by James Scott Bell
Today’s post is for structure fans. If you’re a dedicated pantser for whom any thought of form and function causes you to break out in hives, you have my permission to go play Candy Crush, for we are about to take a deep dive into the skeletal framework of storytelling.
This post was prompted by an email from a reader of Super Structure and Write Your Novel From the Middle. The gist of the email is below, reproduced with the sender’s permission:
I’m planning a book that is plot-driven rather than character-driven, so as I look at developing my “Mirror Moment,” I know it’s going to be more about digging deep and finding the strength to face physical and/or psychological death (like in The Fugitive), rather than a specific need to change. I wondered how the twin plot points of “Argument Against Transformation” and “Transformation” worked in that case (since there isn’t an actual transformation)? Are those beats skipped in a plot-driven story?
This is a very intelligent question, and told me immediately that my correspondent has a real grasp of structure and what it’s supposed to accomplish.
He rightly points out there are two kinds of arcs for a main character: 1) he becomes a better version of himself; or 2) he remains the same person fundamentally, but grows stronger through the ordeal. (Note: both of these arcs can be reversed, resulting in tragedy).
In books or movies of the first kind, such as Casablanca, you’ll often find a compelling beat, which I call “the argument against transformation.” It’s a setup move which defines the MC’s journey and pays off nicely at the end, with actual transformation.
Thus Rick, at the end of Casablanca, has transformed from a loner who has withdrawn from the community into a self-sacrificing member of the war effort. Remember at the airport, when he’s explaining to Ilsa why they can’t go off together? “I’ve got a job to do, too. Where I’m going, you can’t follow. What I’ve got to do you can’t be any part of.”
And two minutes later Rick proves his transformation by shooting Major Strasser right in front of Louis, the French police captain.
Early in Act 1, we have Rick’s argument against such a transformation. That is, he states something that is the opposite of what he will come to believe—and be—at the end. He says it two times, in fact: “I stick my neck out for nobody.”
Another example: At the end of The Wizard of Oz, Dorothy has learned, “There’s no place like home.” But early in Act I, she argues against that notion. She tells Toto there’s got to be a place they can go where there’s no trouble, a place you can’t get to by a boat or a train. A place “behind the moon … beyond the rain …” (cue music).
That’s the first kind of transformation. But my correspondent was asking about the second kind, where the character does not change inside. Here’s what I wrote in response:
In the kind of story you describe, there is a transformation—from weaker to stronger. The hero is forced to survive in the dark world, and must become more resilient. So at the end he is not fundamentally a different person, but is a stronger, more resourceful version of himself.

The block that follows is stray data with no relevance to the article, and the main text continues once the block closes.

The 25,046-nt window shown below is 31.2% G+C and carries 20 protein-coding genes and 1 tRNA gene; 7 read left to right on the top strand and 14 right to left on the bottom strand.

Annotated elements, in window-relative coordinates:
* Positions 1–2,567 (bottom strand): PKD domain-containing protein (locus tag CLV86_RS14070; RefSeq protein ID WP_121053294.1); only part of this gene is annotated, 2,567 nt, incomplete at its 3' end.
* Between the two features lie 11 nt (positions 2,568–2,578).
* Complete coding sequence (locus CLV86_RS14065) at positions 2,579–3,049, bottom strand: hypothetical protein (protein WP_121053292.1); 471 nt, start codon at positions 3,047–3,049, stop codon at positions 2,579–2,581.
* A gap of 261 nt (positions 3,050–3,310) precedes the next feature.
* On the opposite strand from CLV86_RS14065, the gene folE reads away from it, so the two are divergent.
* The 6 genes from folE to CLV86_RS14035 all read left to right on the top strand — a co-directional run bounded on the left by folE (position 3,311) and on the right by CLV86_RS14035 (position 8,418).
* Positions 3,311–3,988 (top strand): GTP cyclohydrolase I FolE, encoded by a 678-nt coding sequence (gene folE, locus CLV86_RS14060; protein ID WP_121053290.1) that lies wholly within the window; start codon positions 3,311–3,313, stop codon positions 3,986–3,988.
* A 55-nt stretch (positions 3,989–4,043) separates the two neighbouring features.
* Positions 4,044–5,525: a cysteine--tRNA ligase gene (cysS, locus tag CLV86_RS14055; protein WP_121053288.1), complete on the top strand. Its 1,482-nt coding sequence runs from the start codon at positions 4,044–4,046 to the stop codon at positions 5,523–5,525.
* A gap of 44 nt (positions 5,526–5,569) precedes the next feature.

In thinking about your question, it seems to me that the “argument against transformation” in a “getting stronger” story corresponds to what my friend Chris Vogler labels “Refusal of the Call” (in his book The Writer’s Journey). One example Chris uses is Rocky. When Rocky Balboa is first offered the chance to fight Apollo Creed, he says no. “Well, it’s just that, you see, uh…I fight in clubs, you know. I’m a ham-and-egger. This guy… he’s the best, and, uh, it wouldn’t be such a good fight. But thank you very much, you know.”
Implicit in that refusal is his belief that he’s not strong enough.
The transformation beat comes at the conclusion of the final battle, usually in the form of some visual that shows the stronger self. In Rocky, he’s got Adrian in his arms and adulation from the fans.
In The Fugitive, the argument against transformation is shown cinematically. After Sam Gerard (Tommy Lee Jones) arrives on the scene of the train derailment, we cut to Kimble running through the woods, his face etched with fear. In a book, you could put in Kimble’s inner thoughts about it. I know an operating chamber, not the streets! How am I going to survive?
The Mirror Moment is what holds these two ends of the spectrum together, which is why it is perfectly situated in the middle of a book. The protagonist has a moment when he’s forced to look at his situation, as if in a mirror (sometimes there’s an actual mirror in the scene!). He either thinks, Who am I? What have I become? Will I stay this way? (Casablanca); or, There is no possible way I can survive this…I’m probably going to die! (The Fugitive).
Now, if you pantsers have made it this far without your heads exploding, I congratulate you, and offer this word of comfort: you don’t have to think about structure before you start a project, or while you’re writing it. Go ahead, be as wild and free as you like!
But when the time comes (and it always does) when you need to revise and figure out why something isn’t working—and what you can do to make it work—structure will be there to help you figure it out.
Because story and structure are in love, and there’s no argument against that!
Gilstrap Watch: John reports that the surgery “went great.” He feels, naturally, like he “took a beating,” but expects to be “fine in a week or two.” Huzzah! (For those who don’t know what this is about, see John’s post from last Wednesday.)